I read Barron’s from around 1999 to 2009. It had some pretty good stock ideas.
The second trade I ever made in my life: Barron’s wrote about Texaco as a takeover candidate. I bought the stock. About a month later, Chevron (CVX) acquired Texaco. Free money for the kid.
The best thing you could say about a financial publication is that it has predictive power. So few of them do. Most newspapers or magazines talk about what is going on now, not what will happen in the future.
In fact, that is the job of a newspaper, to write about the now. It drives clicks.
People complain about the media all the time, but they know what you watch, and they know what you click on. Clickbait works.
In an attempt to write about what is hot and sweaty now, the media often inadvertently ends up marking the top (or bottom) of markets. Everyone knows this.
It’s the magazine cover indicator, and before that, the SI Jinx. By the time Sports Illustrated got around to putting an athlete on its cover, his career was over.
The funny thing is that magazines are aware of the magazine cover indicator, and they do this anyway:
I think they’re just messing with us at this point.
Of course, The Economist covers are legendary as contra-indicators. My friend Brent Donnelly did an analysis of their covers going back many years and found that yes, a preponderance of them were contra-indicators.
He wrote in to the magazine with his findings, and they actually did an article on it. At least they were good sports about it.
To be completely cured of newspapers, spend a year reading the previous week’s newspapers. —Nassim Taleb
Anyway, in this particular example with Barron’s, they seem to be cognizant of the fact that everyone thinks we put in a top, and that printing a cover that says it’s not the top is probably going to make it the top anyway.
Personally, I believe that it’s the top, but it’s naïve to think that we won’t retest it at some point. Topping is a process, not a moment.
I do think people make a little too much of the magazine cover indicator nowadays. And there is some hindsight bias—looking in the rear-view mirror, there are some magazine covers that turned out to be contra-indicators. But many others didn’t. Something to talk about on Twitter, I guess.
I’ll tell you a quick story. March 17, 2008—the day that Bear Stearns went under. Sentiment was incredibly bad. Apocalyptic. Things couldn’t get any worse.
I remember getting a text message from an old friend from the P. Coast that night.
It read: “SELL.”
I wrote back, “BUY.”
The next day I went in and did what is known as a call “tree” in the S&P 500 (SPX). It’s where you buy one call option and sell two more at higher strikes.
You can think of it as a call spread where you sell another call at a higher strike, or a 1x2 call spread where the two calls you are short are at different strikes, rather than the same one.
Basically, I was betting that stocks would go up.
The whole world was limit short the market, expecting a crash. But whenever everyone is limit short and expecting a crash, there is nobody left to sell. And if the market rises, it forces people to cover their shorts.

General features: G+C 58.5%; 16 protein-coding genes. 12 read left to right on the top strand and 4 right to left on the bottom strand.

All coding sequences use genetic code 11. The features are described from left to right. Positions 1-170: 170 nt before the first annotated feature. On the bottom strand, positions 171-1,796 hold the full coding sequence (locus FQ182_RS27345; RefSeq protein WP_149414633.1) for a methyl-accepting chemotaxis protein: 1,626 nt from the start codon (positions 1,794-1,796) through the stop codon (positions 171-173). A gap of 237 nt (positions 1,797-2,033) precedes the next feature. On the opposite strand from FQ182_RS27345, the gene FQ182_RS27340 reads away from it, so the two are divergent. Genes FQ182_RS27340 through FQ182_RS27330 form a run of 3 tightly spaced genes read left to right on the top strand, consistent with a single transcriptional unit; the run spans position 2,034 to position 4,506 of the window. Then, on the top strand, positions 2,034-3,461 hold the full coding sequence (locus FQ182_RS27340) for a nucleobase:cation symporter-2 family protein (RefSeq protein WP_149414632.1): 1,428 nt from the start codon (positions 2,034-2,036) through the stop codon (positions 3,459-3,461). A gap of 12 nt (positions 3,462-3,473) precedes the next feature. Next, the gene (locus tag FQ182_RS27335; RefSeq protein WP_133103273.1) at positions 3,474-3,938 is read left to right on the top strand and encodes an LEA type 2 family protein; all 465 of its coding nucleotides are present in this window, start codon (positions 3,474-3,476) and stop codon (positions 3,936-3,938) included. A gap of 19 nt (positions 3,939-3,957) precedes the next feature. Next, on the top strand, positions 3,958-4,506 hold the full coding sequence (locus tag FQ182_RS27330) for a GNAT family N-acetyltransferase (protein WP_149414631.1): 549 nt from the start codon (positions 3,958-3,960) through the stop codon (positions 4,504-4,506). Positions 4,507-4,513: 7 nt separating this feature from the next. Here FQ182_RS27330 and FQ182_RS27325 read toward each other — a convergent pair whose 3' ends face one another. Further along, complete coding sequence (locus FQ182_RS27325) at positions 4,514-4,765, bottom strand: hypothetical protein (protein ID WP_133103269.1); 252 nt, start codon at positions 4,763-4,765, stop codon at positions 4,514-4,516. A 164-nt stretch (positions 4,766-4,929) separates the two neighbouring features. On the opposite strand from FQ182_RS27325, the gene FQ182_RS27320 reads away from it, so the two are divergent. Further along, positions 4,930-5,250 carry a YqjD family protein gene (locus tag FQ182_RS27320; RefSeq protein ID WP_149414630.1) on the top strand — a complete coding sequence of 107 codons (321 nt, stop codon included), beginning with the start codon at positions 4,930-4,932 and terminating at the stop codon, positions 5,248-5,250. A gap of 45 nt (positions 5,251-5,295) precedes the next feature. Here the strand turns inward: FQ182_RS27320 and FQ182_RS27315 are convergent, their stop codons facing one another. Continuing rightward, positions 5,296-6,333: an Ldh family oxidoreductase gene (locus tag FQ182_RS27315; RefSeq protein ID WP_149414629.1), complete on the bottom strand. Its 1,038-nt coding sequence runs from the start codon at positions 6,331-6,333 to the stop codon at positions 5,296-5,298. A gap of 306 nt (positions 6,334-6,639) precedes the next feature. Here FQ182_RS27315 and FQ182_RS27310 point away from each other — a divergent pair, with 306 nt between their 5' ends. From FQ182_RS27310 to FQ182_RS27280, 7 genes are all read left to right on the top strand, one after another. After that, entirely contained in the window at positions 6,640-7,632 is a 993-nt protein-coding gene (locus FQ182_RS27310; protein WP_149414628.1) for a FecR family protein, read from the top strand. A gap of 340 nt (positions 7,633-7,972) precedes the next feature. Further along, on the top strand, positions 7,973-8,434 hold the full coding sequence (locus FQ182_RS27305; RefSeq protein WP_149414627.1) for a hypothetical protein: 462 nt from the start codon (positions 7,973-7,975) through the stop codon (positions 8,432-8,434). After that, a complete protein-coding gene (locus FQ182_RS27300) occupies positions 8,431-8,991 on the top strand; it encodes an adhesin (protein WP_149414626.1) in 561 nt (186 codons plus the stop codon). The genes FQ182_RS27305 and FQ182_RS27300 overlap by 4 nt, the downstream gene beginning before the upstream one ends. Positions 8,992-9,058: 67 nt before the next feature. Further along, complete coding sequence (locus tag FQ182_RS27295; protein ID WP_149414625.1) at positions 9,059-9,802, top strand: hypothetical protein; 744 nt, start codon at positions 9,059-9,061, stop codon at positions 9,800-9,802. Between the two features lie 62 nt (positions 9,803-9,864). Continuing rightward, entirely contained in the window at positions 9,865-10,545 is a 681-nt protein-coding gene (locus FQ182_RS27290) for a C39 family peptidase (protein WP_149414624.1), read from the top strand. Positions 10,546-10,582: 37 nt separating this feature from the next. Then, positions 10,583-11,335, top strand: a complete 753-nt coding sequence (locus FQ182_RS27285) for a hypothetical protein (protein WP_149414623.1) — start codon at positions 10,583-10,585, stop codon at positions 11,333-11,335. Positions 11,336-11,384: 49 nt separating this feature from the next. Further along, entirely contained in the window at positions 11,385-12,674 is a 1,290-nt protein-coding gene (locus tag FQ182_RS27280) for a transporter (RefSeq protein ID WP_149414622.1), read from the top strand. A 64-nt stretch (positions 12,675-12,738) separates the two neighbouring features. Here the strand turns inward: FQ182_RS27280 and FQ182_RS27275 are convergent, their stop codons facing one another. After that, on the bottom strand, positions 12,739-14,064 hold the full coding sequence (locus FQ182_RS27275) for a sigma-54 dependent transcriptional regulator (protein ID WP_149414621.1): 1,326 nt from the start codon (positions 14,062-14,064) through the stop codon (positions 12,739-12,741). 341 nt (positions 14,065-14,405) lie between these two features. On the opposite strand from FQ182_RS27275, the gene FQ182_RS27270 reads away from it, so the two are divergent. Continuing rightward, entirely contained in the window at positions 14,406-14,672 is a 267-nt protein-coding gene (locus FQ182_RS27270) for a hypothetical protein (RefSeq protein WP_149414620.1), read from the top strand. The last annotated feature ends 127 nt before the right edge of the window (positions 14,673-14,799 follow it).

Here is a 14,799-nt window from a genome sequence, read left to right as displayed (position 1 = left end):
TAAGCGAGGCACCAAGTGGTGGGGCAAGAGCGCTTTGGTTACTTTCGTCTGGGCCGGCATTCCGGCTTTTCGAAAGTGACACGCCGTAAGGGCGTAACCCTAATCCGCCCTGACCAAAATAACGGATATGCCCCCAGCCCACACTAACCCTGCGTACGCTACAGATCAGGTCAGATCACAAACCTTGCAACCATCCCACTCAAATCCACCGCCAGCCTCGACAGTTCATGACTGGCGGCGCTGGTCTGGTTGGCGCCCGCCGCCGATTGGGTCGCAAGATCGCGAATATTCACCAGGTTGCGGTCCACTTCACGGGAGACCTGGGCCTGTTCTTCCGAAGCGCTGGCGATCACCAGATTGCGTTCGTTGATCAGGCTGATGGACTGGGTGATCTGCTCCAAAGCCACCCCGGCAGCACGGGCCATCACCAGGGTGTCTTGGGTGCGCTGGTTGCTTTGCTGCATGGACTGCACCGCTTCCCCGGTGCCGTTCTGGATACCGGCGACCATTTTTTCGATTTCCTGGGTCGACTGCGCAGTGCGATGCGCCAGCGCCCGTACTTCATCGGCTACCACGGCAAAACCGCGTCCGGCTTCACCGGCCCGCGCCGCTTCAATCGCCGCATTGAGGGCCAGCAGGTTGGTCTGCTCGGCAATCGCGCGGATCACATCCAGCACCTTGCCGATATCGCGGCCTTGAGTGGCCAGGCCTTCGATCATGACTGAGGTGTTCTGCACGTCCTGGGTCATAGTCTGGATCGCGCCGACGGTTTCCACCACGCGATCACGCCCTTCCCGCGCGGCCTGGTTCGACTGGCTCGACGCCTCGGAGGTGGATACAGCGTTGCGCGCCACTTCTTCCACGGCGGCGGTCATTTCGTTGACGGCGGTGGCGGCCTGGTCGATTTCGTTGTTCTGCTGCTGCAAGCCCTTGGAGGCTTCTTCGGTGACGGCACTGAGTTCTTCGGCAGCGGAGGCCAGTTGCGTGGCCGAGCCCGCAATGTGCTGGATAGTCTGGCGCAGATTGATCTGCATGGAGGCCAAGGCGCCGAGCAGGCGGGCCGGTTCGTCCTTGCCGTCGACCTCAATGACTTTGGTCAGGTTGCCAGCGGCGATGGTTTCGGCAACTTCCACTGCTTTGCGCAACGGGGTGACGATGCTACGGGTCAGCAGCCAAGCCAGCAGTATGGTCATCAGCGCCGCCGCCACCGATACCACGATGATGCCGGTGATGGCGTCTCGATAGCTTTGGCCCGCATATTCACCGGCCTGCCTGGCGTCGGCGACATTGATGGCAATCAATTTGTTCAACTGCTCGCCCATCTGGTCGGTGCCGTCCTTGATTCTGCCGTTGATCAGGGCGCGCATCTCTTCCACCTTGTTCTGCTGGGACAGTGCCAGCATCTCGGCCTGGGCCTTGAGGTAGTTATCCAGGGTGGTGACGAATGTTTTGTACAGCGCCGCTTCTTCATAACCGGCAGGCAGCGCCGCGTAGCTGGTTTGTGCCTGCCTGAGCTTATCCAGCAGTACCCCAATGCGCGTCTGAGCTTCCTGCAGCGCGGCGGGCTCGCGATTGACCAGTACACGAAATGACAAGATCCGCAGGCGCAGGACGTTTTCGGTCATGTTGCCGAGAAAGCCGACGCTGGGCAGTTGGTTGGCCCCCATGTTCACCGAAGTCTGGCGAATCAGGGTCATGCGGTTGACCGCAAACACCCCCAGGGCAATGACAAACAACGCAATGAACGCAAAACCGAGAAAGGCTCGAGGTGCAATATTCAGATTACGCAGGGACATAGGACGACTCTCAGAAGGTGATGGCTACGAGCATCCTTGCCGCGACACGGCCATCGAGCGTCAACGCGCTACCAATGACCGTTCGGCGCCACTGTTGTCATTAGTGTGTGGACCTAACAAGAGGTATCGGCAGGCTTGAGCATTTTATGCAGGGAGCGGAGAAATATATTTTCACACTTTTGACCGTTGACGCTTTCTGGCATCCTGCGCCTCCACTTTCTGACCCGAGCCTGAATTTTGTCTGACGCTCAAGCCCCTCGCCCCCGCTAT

Over the next three months, the news got worse and worse, yet the stock market went up 17%.
I can’t tell you how many people were perfectly positioned for the financial crisis, but were chased out of their trades by that rally. They missed the main event.
When things seem the worst, that is probably the time you should buy. Also, being short is hard—you get killed by the short squeezes.
As for the call tree, it ended up being the third most profitable trade I ever made at Lehman Brothers. When it expired that June, that ended up being the top.
What we just experienced in tech stocks was the mirror image of what happened in March 2008. There was a frenzy of speculation that we’ve never before seen in the stock market. If that was the top, how bad can things get?
The Object of Speculation
Large-cap tech stocks are the object of speculation. Once a top is put in, how big will the correction be?
One thing that people don’t understand about the dot-com bubble: While the broad market, as measured by the SPX, went down 50%, the NASDAQ-100 (NDX) went down 80%. And numerous stocks within the NASDAQ went down 99%—or disappeared altogether.
I was doing NDX index arbitrage at the time, and I remember the NDX getting into triple digits. And I remember that the bear market went on forever—it seemed to go down every single day.
The low was in July 2002, but the bear market wasn’t really over until March 2003—a full three years after it began.
At the highs, Apple (AAPL) was a $2.3 trillion market cap. It could be cut in half, and still be expensive. The same goes for all the other members of FANGMAN or whatever you want to call it. There is no valuation cushion.
In times like this, you want to buy things with a valuation cushion. Because if this really is the beginning of a bear market, valuations will compress.
Yes, I am talking about value stocks. I’m comfortable making that prediction here in The 10th Man—value stocks are headed for a long period of outperformance over growth stocks. And that is the sort of prediction that would have you laughed off the set of CNBC.
If you are ever looking for an idea, think of the idea that would get you laughed off the set of CNBC. These days, all they talk about are big tech stocks. We’ll see what they are talking about in three years.
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